So last week I spent the better part of the day trying to figure out what exactly was going when I was trying to build a component using SourceKittenFramework.
It turns out that not all frameworks are created equal in Xcode. Honestly, this wouldn’t be such a big deal if Swift properly supported static libraries, as the rabbit hole for this problem is rooted in a bunch of hacks to make command-line tools work properly with Swift that have dependencies.
I’ll provide a little story about my experience this week.
Xcode supports the concept of embedding frameworks into your bundle. This is essentially the same thing as the old “Copy Files” build phase where you can copy a dependency into your app bundle under a particular directly, such as “Frameworks”.
However, there is an extremely important distinction between the “Copy Files” build phase and the “Embed Frameworks” option.
The normal output of a framework looks like this:
├── Headers -> Versions/Current/Headers ├── Modules -> Versions/Current/Modules ├── MyFramework -> Versions/Current/MyFramework ├── Resources -> Versions/Current/Resources └── Versions ├── A │ ├── Headers │ │ ├── MyFramework-Swift.h │ │ └── MyFramework.h │ ├── Modules │ │ ├── MyFramework.swiftmodule │ │ │ ├── x86_64.swiftdoc │ │ │ └── x86_64.swiftmodule │ │ └── module.modulemap │ ├── MyFramework │ └── Resources │ └── Info.plist └── Current -> A
This provides all of the necessary content to be able to use this framework both at runtime and as a developer-friendly framework; it has the headers and the module definitions necessary when building and linking against the library.
However, the frameworks that get embedded strip out all of that information and you end up with something like this:
├── MyFramework -> Versions/Current/MyFramework ├── Resources -> Versions/Current/Resources └── Versions ├── A │ ├── MyFramework │ ├── Resources │ │ └── Info.plist │ └── _CodeSignature │ └── CodeResources └── Current -> A
This contains only the content required to be used at runtime. Now, it makes sense why Xcode would do this, after all, it’s being packaged up for use within a target so it’s already built. Also, this can help reduce the size of bundles by removing all of the information that simply isn’t necessary to work at runtime.
Had I only known this before…
Now… the problem with all this of course is that when we start doing hacks to make thing work in the ever changing landscape of Swift and Xcode.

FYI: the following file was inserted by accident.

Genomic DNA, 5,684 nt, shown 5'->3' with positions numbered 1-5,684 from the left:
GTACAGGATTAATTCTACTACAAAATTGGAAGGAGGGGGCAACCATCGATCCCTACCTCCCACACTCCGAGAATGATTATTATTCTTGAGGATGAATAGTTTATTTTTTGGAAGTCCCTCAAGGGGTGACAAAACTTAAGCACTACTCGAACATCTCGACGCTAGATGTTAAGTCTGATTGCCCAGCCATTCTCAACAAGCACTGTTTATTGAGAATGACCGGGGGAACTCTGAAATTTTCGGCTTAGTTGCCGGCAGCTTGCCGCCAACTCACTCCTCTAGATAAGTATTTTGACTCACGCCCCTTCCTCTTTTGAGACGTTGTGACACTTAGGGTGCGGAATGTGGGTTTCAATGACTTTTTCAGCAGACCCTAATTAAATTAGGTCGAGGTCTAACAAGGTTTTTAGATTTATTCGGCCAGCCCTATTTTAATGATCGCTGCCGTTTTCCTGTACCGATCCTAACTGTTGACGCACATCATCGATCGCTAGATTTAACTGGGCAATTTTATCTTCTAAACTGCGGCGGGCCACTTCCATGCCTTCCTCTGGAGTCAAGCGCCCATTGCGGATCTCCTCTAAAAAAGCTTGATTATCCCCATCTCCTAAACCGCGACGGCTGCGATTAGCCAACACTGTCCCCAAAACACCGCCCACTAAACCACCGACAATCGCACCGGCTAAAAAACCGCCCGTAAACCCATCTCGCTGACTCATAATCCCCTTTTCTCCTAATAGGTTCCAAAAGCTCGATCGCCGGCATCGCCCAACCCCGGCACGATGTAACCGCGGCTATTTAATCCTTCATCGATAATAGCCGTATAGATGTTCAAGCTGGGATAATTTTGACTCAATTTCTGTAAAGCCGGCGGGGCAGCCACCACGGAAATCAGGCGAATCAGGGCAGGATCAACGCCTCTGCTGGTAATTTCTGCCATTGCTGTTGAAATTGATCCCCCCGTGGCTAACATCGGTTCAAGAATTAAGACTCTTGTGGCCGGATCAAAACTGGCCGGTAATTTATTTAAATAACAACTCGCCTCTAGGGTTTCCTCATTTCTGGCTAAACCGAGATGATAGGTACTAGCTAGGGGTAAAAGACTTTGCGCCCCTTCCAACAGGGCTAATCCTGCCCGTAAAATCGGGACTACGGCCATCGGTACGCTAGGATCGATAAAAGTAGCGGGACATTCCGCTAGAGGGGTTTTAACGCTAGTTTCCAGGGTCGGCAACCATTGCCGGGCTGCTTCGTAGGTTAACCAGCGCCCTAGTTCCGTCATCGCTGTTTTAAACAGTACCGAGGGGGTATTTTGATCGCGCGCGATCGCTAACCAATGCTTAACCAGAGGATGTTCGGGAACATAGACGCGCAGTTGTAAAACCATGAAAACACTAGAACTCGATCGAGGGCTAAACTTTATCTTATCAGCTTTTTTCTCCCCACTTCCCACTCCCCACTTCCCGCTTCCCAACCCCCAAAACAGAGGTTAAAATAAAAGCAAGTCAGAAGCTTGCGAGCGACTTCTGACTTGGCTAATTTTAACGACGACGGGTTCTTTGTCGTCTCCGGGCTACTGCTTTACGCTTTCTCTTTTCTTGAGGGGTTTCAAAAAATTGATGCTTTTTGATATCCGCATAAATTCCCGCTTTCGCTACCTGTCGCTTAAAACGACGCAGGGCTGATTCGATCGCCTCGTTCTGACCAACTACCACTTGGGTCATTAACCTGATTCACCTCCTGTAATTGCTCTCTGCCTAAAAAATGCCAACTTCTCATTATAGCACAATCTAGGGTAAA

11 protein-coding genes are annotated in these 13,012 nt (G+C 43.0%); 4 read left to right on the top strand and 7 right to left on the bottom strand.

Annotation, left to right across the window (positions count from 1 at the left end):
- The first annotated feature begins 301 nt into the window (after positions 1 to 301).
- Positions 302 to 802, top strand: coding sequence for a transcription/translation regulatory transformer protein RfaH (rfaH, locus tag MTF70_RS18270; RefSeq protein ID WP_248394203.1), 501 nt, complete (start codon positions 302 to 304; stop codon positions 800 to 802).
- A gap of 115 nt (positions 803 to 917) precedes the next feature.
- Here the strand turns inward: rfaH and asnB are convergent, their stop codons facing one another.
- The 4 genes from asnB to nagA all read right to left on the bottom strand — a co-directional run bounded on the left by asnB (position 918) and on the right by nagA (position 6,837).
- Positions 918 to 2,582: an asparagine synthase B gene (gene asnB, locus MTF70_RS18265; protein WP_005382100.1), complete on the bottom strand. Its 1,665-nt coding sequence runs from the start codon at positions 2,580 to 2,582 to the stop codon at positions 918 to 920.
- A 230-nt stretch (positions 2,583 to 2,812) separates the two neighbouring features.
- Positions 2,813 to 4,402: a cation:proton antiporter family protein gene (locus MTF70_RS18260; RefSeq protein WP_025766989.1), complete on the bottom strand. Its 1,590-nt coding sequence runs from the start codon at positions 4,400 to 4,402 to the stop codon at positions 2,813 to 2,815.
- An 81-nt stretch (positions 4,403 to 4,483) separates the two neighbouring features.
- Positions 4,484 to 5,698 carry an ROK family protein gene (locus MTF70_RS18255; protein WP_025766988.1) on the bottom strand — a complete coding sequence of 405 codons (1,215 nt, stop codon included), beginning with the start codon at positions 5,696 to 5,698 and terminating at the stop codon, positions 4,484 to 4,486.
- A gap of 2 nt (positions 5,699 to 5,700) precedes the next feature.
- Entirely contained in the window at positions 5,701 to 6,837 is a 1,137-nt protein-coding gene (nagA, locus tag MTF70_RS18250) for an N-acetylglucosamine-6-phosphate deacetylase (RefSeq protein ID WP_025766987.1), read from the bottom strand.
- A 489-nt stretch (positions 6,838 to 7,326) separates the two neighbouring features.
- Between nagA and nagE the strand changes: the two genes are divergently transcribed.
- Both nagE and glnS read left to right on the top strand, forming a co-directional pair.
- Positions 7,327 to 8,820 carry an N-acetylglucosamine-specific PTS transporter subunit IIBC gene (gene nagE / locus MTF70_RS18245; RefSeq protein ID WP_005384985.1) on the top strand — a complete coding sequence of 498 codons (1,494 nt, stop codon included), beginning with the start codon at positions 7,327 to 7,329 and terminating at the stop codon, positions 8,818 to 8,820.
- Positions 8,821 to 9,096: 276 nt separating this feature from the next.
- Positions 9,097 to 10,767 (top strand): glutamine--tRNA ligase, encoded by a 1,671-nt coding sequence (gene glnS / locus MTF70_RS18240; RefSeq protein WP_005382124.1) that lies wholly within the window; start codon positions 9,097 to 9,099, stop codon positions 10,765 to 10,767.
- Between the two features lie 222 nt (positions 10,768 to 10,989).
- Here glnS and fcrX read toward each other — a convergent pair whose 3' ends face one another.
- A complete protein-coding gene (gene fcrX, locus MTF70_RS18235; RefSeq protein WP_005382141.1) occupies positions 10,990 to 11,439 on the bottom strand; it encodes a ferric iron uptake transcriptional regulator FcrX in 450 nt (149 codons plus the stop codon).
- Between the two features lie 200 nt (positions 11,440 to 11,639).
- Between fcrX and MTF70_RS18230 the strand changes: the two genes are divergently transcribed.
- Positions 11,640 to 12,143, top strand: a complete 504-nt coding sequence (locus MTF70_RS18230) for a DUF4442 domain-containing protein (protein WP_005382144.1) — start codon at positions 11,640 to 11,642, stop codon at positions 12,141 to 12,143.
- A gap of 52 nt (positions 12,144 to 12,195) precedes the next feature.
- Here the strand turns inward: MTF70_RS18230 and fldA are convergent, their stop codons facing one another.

I ran into this when trying to use SourceKitten. As Swift doesn’t really have a good way to build testable command-line tools or static libraries, SourceKitten follows the pattern that a lot of other tools do: it builds an app target and then copies out the CLI tool and packages up its dependencies.
The start of the problems…
I don’t use Carthage or CocoaPods… but the reasons for that is outside of the scope for this. Needless to say, I simply clone the repo and ran
make install as the
ReadMe told me to do.
Everything is happily pulled down and everything is built properly. Then, SourceKitten is installed into my
/usr/local path. Great!
Specifically, it creates a structure like this:
sourcekitten is then set to
There is nothing wrong with this setup. It works great.
However… remember, my intention is to now take
SourceKittenFramework.framework, link it into my own app, and start converting my prototype that was shelling out to
sourcekitten to directly use the API.
So I do what seems reasonable:
- Create my app
- Create a
- Copy the
- Link the framework
And then I’m greeted with this:
<path/to/file:line:column> error: no such module 'SourceKittenFramework' import SourceKittenFramework ^
So I spend some time making sure my framework search paths are correct, inspecting the SourceKitten project, searching the web… no idea what is going on.
Ok… so I tried building from within Xcode and looking at the output of the
SourceKittenFramework target itself. I still don’t understand the problem yet.
I copy over the version of
SourceKittenFramework that is built from the target and I get this:
<path/to/file:line:col>: error: missing required modules: 'SWXMLHash', 'Yaml' import SourceKittenFramework ^
Ok… what is happening!? I still haven’t figured out all of the specialness of “embedded frameworks” at this point.
I tried mucking with the framework search paths to point to the
SWXMLHash frameworks that I clearly see are within the frameworks, but nothing seems to be working… Including copying the
SWXMLHash frameworks to be siblings of the
Ok… maybe source doesn’t work!? I download the framework from the releases page… SAME FLIPPING ERROR!
At this point, I’m quite frustrated, have no idea what is going on, and decide to call it for the day.
I come back the next day. OK, I’m going to get this to work!
I do, what I thought were mostly identical steps above.
Build success… ok, what the flying flip?
The key difference that I did this time was that I copied the
SourceKittenFramework.framework from the target output of the
At this point I was curious as to what had happened. This is where I started doing an analysis of what is different between each of the frameworks. See the “Embedded Frameworks” section above.
If you are providing frameworks to people that you expect to be able to develop with and not just use at runtime, please be sure to distribute the non-embedded framework version! Otherwise, well, all of your consumers will face the above issues.
SourceKitten tracking issue: https://github.com/jpsim/SourceKitten/issues/232
SourceKitten potential fix: https://github.com/jpsim/SourceKitten/pull/233